Friday, June 6, 2008

Diaries of a saint-to-be

Some 25 years after the death of Dorothy Day, her diaries have been published in the US by Marquette University Press. Marquette says Day ‘is widely regarded as the most influential lay person in the history of American Catholicism’. A very different sort of 20th century American Catholic - Thomas Merton - also kept his diaries sealed for 25 years after his death.

Dorothy Day, Wikipedia says, was an American journalist turned social activist and devout member of the Catholic Church. She became known for her social justice campaigns in defense of the poor, forsaken, hungry and homeless. In 1933, she helped found the Catholic Worker Movement, espousing nonviolence, and hospitality for the impoverished and downtrodden. She died in 1980, and three years later was proposed for sainthood. The Vatican officially accepted her cause for canonization in 2000 when it bestowed upon her the formal title ‘Servant of God’.

Day’s diaries - sealed until 2005 - have now been edited by Robert Ellsberg and published by Marquette. They begin in 1934, in the early days of the Catholic Worker Movement, and continue through until a few days before her death. In the diaries, Marquette says, Day reflects on the changing political and economic times, from the Depression to the Vietnam War; and they describe her own personal struggles, relationships and travels. Throughout, she also continues a dialogue with God, connecting every aspect of her life with her deep spiritual devotion. Ellsberg adds, in his introduction, ‘these diaries provide a unique window on her life, and on the witness of a woman for whom, in the end, everything was a form of prayer.’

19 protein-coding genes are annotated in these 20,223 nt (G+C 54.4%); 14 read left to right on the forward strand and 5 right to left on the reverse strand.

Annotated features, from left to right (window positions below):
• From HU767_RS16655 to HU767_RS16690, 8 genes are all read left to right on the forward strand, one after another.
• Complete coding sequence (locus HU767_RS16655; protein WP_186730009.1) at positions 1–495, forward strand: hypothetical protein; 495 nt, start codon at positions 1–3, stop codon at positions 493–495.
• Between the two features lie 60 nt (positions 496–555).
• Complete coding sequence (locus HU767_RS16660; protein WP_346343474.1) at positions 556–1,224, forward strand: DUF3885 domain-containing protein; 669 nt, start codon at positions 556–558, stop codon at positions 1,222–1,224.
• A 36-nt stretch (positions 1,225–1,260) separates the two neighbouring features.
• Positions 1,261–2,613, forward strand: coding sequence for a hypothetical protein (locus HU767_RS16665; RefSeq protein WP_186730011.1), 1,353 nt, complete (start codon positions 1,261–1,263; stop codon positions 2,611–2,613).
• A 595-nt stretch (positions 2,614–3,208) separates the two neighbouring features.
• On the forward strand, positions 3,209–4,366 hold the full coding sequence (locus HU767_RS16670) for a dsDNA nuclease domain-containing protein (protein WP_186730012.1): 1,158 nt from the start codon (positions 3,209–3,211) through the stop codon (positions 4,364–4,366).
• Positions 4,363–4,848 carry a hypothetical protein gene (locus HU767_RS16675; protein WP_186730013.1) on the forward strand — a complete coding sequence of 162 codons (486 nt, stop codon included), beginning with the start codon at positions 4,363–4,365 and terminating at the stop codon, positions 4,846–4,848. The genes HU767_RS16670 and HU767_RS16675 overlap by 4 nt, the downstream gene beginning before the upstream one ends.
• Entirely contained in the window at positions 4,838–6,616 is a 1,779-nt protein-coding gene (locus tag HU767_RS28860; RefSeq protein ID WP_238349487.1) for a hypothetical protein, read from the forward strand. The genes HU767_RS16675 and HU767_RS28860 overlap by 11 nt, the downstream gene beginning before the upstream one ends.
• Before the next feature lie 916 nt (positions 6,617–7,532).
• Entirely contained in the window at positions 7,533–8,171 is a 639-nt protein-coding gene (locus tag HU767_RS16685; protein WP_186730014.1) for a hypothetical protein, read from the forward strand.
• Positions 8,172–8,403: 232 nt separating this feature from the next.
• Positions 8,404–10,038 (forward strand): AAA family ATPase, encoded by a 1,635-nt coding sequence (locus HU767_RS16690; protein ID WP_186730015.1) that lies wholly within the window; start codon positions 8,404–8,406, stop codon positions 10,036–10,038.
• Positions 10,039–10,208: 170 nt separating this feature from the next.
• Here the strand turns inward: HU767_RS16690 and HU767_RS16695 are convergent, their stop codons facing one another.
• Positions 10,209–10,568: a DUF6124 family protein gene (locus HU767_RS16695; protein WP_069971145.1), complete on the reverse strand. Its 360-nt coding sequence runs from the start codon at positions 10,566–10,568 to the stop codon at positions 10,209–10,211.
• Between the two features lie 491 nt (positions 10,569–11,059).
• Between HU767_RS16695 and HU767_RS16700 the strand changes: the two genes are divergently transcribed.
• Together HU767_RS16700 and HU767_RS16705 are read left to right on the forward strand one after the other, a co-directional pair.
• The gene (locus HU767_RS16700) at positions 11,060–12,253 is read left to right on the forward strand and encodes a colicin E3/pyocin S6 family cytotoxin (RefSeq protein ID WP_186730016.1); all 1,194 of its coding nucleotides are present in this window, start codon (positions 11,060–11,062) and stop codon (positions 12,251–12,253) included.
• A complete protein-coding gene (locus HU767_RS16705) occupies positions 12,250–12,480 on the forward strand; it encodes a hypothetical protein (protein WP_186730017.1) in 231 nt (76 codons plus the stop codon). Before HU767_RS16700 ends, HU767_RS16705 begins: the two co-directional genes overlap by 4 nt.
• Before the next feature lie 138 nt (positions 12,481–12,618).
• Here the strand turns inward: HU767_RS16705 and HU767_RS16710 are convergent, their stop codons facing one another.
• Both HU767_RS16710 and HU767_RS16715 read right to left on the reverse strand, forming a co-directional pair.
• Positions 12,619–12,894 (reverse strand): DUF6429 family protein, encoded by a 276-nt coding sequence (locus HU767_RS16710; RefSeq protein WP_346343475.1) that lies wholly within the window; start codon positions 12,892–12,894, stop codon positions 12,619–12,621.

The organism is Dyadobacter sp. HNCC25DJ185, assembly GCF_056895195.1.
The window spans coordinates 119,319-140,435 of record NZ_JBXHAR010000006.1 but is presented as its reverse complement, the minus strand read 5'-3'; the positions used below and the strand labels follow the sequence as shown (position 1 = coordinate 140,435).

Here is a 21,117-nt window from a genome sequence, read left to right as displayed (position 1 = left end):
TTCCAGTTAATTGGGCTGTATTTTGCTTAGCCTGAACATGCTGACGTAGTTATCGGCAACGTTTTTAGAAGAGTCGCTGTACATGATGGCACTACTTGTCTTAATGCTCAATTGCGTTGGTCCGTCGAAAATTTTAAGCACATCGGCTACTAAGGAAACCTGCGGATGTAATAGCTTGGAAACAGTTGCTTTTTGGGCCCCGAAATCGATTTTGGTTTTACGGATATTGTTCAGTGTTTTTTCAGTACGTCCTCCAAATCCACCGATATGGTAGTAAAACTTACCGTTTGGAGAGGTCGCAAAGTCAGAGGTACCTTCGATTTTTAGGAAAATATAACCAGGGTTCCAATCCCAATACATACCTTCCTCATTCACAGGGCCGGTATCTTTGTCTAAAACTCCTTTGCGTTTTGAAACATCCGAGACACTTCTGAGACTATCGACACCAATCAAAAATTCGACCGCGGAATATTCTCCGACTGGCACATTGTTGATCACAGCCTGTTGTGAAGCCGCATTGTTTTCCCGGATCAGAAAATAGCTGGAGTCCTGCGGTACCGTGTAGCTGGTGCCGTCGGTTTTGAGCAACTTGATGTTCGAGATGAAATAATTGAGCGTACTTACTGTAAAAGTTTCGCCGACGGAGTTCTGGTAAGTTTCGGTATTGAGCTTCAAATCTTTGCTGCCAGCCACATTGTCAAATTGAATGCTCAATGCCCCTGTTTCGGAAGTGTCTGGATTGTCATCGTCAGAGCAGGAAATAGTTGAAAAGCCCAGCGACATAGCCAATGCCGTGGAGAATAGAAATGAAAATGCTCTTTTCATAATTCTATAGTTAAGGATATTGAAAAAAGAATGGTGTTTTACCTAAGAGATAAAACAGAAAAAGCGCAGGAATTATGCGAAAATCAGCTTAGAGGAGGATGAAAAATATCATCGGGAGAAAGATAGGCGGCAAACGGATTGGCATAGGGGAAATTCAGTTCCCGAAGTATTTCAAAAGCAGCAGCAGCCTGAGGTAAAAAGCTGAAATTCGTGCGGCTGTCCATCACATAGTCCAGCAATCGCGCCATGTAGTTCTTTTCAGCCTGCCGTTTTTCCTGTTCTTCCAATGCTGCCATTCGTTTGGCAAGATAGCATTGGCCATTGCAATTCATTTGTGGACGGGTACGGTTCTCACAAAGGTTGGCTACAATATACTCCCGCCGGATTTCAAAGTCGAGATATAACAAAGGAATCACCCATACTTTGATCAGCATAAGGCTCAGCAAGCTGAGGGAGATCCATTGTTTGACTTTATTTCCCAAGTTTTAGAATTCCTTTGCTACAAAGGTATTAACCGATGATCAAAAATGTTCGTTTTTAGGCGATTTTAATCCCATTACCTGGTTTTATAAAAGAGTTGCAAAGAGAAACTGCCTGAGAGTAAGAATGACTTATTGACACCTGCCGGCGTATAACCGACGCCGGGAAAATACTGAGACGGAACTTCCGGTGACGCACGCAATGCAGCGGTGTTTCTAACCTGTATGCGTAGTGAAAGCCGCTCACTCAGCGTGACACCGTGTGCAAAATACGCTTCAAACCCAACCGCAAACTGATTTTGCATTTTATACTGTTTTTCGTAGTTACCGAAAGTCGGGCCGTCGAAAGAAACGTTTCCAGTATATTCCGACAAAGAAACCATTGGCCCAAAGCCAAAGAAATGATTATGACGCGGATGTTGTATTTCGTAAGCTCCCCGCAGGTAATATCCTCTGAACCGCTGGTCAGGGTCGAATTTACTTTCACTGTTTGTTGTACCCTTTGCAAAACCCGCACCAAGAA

As the Thirties come to a close, Day concludes her final entry of the decade with these resolutions: ‘To pay no attention to health of body but only that of soul. To plan day on arising and evening examination of conscience. More spiritual reading . . . To waste no time. More conscientious about letters, visits, about these records. More charity.’

Here’s another entry from 1973, (thanks to the National Catholic Reporter website which has a good number of extracts): ‘June 19, 1973. We feel so powerless. We do so little, giving out soup. But at least we are facing problems daily. Hunger, homelessness, greed, loneliness. The greatest concern of the Bible is injustice, bloodshed. So we share what we have, we work for peace.’

Thomas Merton is another famous 20th century Catholic diarist. He wasn’t born in the US, but moved there as a young man and converted to Roman Catholicism. He died 40 years ago in 1968, but his writings were not released until the 1990s. Whereas Day’s commitment to the Catholic cause seemed to get stronger and stronger, Merton became more open and looked to forge a dialogue with other religions, especially Buddhism; and whereas Day focused on the hungry and homeless, Merton was strong civil rights campaigner.

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